To the west of the Great Plains stands for more than 3,000 km, from south-east to north-west, the chain of the Rocky Mountains, the southern part of the chain traverses the states of New Mexico, Colorado and Wyoming and presents, the highest peaks of the mountainous range, exceeding 4,000 metres in the Sangre de Cristo Mountains (Blanca Peak 4,372 meters) in the Front Range (Grays Peak 4,350 meters), the San Juan Mountains (Uncompahgre Peak 4,361 meters ), in the Mosquito Range (Mount Lincoln 4,354 metres), and in the Sawatch Range, Colorado, where is the highest mountain, Mount Elbert (4,401 metres).

The central and northern part of the chain passes through the states of Utah, Wyoming, and Montana has mountains exceeding 4,000 meters as in the Uinta Mountains in Utah (Kings Peak 4,123 meters), in the Bighorn Mountains (Cloud Peak 4,013 meters) in the Wind River Range (Gannett Peak 4,207 meters) and Grand Teton (4,197 meters) in Wyoming.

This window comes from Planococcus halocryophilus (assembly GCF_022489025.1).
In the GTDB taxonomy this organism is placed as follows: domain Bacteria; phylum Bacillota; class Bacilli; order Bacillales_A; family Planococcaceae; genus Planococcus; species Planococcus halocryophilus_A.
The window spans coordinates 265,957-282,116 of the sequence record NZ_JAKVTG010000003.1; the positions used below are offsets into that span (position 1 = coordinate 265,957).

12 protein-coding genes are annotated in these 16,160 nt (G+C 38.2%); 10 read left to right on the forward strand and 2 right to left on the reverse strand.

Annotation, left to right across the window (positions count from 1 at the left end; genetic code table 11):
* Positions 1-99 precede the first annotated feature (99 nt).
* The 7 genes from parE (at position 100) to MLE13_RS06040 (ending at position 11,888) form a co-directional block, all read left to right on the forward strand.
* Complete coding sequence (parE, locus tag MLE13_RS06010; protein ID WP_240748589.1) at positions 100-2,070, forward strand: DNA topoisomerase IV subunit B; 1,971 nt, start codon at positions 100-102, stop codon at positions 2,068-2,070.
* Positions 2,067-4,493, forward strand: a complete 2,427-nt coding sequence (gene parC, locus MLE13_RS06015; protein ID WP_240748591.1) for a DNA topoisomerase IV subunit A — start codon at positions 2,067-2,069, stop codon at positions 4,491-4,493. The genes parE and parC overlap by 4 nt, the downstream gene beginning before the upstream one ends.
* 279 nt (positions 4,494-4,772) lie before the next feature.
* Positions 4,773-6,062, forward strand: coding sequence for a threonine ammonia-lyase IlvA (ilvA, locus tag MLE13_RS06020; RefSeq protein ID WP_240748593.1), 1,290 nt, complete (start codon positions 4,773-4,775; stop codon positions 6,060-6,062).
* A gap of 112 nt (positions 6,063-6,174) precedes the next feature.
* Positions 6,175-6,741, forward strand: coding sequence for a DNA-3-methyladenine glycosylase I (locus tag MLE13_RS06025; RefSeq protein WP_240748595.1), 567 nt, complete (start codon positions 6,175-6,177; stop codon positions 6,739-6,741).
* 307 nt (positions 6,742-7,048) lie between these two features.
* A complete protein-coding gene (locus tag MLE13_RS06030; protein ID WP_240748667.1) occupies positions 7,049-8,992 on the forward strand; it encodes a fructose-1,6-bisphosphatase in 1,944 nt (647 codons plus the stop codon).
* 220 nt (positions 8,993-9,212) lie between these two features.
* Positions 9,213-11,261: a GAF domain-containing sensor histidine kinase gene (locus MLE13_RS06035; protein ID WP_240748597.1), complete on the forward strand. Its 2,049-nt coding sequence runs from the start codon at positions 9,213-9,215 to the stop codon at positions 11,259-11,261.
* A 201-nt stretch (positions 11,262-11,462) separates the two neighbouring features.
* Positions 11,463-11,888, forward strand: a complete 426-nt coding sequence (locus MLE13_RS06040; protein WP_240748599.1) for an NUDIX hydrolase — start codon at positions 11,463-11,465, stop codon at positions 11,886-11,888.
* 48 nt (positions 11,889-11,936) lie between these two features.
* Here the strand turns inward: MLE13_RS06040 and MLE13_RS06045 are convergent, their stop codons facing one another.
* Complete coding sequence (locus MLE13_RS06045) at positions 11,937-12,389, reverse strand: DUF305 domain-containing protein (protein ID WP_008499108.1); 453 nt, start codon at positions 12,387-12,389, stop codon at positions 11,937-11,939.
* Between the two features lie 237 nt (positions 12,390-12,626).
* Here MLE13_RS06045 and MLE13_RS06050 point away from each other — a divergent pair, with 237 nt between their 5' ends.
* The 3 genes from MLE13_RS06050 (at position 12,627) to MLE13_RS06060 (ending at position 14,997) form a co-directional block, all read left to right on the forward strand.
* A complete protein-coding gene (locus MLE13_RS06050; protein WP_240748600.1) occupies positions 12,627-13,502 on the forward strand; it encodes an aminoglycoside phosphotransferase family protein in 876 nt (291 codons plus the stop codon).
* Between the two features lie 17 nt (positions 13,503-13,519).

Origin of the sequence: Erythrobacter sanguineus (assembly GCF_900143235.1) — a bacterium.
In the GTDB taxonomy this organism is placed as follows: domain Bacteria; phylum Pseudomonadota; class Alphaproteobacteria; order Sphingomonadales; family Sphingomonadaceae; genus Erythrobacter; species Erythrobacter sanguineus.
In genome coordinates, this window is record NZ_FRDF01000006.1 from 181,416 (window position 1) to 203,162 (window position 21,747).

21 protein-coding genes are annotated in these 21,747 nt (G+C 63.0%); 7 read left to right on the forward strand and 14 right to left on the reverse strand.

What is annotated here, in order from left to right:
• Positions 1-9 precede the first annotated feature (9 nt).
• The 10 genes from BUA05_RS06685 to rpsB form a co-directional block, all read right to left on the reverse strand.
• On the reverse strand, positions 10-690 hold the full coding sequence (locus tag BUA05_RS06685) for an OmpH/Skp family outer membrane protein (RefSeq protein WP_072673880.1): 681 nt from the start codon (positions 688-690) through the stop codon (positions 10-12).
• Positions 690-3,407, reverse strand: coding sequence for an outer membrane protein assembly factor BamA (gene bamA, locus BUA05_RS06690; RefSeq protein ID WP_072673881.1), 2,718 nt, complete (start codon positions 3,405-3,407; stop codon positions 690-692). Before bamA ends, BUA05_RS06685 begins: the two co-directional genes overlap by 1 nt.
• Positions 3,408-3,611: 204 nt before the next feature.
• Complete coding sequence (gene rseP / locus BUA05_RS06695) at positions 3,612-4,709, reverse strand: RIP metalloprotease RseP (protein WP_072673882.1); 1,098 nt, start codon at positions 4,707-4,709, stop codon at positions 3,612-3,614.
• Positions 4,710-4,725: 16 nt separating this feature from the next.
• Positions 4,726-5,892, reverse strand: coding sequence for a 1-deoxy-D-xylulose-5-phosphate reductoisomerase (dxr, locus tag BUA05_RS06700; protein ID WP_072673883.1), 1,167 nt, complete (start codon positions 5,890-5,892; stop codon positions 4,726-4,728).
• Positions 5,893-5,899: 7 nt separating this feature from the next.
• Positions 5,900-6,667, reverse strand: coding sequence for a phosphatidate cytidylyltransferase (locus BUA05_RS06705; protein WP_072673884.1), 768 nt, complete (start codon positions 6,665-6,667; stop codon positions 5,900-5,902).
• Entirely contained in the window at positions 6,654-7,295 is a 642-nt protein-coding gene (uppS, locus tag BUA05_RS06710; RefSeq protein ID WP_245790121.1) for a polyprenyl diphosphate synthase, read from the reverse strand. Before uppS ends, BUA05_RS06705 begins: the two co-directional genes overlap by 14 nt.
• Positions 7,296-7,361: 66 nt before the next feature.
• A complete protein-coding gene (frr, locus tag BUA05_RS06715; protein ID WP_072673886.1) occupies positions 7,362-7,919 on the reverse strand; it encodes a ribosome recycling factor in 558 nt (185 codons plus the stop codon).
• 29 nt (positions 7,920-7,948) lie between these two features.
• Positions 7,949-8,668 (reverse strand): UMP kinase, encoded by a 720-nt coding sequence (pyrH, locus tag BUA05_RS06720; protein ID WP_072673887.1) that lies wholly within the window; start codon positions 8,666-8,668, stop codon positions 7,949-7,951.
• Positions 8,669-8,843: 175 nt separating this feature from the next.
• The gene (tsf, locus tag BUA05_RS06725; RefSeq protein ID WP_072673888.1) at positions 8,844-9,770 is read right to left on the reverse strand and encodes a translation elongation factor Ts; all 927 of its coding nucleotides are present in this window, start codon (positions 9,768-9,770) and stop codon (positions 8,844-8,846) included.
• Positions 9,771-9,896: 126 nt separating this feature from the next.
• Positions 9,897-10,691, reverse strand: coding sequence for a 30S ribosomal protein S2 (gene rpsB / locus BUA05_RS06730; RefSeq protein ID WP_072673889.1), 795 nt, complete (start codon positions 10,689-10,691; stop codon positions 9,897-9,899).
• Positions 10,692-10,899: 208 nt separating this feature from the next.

To the west of Rocky Mountain are the plateau furrowed by Colorado and Columbia rivers, the Columbia Plateau, is entirely covered by lava layers, while Colorado Plateau, which is located at an average of 2,000 -3,000 meters it comprises of successive layers of limestone and sandstone, excavated dramatically from the erosive action of the Colorado River, which formed the famous Grand Canyon. To the west of Colorado Plateau is an extremely arid area, the Great Basin, there are high mountains as the Wheeler Peak (3,982 m) and deep depressions like Death Valley, California which is located – 86 metres below sea level, the lowest point of the entire American continent.

Before reaching the coast of the Pacific Ocean, rise the coastal mountainous of Sierra Nevada and Cascade Range. In the Sierra Nevada is the highest mountain in the United States (excluding Alaska), Mount Whitney (4,421 metres). In Cascade Range are significant volcanoes as the Mount Rainer (4,392 m), Mount Adams (3,742 meters), Mount Baker (3,285 meters) in the state of Washington, Mount Hood (3,429 meters) in Oregon and Mount Shasta (4,322 meters) in California.